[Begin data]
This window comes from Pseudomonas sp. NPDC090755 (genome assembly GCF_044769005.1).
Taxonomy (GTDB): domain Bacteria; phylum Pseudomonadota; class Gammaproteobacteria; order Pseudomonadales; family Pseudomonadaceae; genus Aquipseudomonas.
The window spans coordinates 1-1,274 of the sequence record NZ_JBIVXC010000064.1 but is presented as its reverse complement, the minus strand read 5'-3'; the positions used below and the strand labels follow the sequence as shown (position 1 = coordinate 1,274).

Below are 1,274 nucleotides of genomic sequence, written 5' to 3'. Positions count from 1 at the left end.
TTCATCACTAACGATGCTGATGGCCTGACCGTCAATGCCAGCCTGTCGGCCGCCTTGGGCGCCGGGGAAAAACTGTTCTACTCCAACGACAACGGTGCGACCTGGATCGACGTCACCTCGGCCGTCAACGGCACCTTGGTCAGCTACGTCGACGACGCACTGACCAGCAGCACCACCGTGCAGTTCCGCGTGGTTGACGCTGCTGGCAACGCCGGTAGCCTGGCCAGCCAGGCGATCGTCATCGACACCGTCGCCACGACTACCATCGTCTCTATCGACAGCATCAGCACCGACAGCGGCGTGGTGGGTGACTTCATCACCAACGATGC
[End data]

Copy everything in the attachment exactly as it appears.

This window comes from Pseudomonas sp. NPDC090755 (genome assembly GCF_044769005.1).
Taxonomy (GTDB): domain Bacteria; phylum Pseudomonadota; class Gammaproteobacteria; order Pseudomonadales; family Pseudomonadaceae; genus Aquipseudomonas.
The window spans coordinates 1-1,274 of the sequence record NZ_JBIVXC010000064.1 but is presented as its reverse complement, the minus strand read 5'-3'; the positions used below and the strand labels follow the sequence as shown (position 1 = coordinate 1,274).

Below are 1,274 nucleotides of genomic sequence, written 5' to 3'. Positions count from 1 at the left end.
TTCATCACTAACGATGCTGATGGCCTGACCGTCAATGCCAGCCTGTCGGCCGCCTTGGGCGCCGGGGAAAAACTGTTCTACTCCAACGACAACGGTGCGACCTGGATCGACGTCACCTCGGCCGTCAACGGCACCTTGGTCAGCTACGTCGACGACGCACTGACCAGCAGCACCACCGTGCAGTTCCGCGTGGTTGACGCTGCTGGCAACGCCGGTAGCCTGGCCAGCCAGGCGATCGTCATCGACACCGTCGCCACGACTACCATCGTCTCTATCGACAGCATCAGCACCGACAGCGGCGTGGTGGGTGACTTCATCACCAACGATGC